This could be an early Sixties scene from any town in America, but this little vignette was my backyard. I grew up about 3 miles from the Olympic Drive-In, where I saw cars like these on Friday and Saturday nights when my family and I would go to catch a movie.
This little drag-inspired '32 Ford pickup is a page torn from my hometown's hot rod history. It's a mythical car that never actually existed, but could've and, best of all, could today. The early Sixties were the heyday of speed shops. Almost every town had one. In Santa Monica it was Quincy Automotive. They closed the doors in 1966, but not before running their gas-powered dragster down San Vincente Boulevard late one summer night. For this reason I had to put their name in gold leaf across the door.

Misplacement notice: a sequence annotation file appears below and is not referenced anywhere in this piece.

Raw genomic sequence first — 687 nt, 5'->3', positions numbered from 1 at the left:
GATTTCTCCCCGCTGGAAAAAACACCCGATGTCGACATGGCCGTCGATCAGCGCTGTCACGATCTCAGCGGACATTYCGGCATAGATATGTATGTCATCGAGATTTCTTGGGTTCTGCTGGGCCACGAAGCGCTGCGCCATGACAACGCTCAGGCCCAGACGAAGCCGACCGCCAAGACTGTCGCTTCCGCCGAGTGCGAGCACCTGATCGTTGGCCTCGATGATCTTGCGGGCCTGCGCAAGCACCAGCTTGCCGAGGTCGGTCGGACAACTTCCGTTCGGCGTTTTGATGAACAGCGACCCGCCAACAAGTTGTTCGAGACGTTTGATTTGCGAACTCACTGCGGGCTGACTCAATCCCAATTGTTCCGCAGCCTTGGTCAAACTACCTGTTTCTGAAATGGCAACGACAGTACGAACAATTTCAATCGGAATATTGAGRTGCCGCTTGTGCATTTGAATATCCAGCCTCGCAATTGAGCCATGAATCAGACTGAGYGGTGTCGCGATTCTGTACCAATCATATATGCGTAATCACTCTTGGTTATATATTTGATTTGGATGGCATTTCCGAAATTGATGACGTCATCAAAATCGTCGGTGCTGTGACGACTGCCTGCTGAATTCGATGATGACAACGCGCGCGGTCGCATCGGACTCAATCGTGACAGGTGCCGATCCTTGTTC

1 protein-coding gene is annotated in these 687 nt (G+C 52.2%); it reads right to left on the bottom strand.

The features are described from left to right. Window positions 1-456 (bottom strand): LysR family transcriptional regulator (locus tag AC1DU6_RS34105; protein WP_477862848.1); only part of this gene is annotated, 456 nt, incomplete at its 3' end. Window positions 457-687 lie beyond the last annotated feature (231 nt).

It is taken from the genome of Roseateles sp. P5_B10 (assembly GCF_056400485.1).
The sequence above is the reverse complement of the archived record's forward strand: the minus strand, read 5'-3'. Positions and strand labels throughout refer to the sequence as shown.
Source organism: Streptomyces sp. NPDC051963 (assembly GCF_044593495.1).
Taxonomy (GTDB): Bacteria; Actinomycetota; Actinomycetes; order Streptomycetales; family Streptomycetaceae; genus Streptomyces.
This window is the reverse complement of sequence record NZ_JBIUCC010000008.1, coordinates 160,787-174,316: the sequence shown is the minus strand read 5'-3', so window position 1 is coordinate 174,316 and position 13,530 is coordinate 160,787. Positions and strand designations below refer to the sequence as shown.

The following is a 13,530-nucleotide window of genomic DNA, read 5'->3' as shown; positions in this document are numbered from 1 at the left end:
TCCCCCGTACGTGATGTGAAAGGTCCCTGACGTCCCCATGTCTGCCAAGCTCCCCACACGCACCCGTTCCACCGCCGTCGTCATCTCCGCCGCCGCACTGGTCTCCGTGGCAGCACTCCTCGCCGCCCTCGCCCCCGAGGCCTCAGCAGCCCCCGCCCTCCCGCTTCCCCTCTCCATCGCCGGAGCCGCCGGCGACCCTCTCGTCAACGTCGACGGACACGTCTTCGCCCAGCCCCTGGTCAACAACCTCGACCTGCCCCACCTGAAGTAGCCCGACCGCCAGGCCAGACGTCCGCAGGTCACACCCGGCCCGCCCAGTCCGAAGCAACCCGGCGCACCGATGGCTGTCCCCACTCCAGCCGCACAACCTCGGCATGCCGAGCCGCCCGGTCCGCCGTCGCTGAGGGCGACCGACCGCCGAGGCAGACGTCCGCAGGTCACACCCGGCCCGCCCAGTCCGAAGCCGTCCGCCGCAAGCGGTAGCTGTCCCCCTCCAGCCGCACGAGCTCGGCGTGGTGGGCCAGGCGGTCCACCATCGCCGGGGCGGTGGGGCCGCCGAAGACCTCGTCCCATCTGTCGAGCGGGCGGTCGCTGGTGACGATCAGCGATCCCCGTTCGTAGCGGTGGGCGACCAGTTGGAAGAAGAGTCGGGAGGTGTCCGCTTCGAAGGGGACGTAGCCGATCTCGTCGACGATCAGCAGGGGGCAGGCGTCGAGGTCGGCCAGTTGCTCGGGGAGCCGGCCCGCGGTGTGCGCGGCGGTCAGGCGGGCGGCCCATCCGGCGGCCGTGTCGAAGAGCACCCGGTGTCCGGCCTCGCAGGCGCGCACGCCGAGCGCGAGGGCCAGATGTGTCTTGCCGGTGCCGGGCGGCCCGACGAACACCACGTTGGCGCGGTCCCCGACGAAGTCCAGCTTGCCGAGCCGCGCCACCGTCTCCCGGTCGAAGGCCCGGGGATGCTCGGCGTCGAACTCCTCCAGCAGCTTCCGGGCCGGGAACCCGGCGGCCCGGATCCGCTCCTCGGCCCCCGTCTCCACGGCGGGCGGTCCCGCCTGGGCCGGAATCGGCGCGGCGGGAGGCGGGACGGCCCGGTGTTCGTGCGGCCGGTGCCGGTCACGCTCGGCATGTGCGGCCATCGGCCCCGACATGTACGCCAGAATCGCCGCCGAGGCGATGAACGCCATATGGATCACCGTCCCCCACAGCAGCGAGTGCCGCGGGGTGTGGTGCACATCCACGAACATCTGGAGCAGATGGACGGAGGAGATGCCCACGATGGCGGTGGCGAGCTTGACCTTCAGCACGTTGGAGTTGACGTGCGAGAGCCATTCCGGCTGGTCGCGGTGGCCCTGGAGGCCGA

The little Deuce pickup has an array of Sixties mods. The cab was dropped over the framerails, the top wedge chopped, and the radiator shell sectioned. All this accentuates the bugcatcher topped, 6-71 blown 392 Hemi sitting between the boxed framerails. The bobbed fenders, drag 'chute, tucked tailgate, and wheelie bars reinforce the pickup's purpose-built look.
Santa Monica cam grinders, Engle Cams, helped with the lopey exhaust note bellowing through custom-made twin megaphone-style headers that scent the air with the smell of burnt 110-octane fuel.
Other custom work includes '59 Caddy taillights mounted in the bedrails, shaved flush-mounted doors, and a padded aluminum bedcover. The Deuce's Candy Sapphire Blue paint is accented by piecrust, wide-white, cheater slicks cinched around polished 16x10 Torq-Thrusts in the back with matching 15x6 five-spokes up front.
If you were lucky enough to experience this period, on the West Coast or the East, there were hometown hot rods that left an impression on you. This is the culmination of them all for me. Now it can be yours. Build 'em if you got 'em.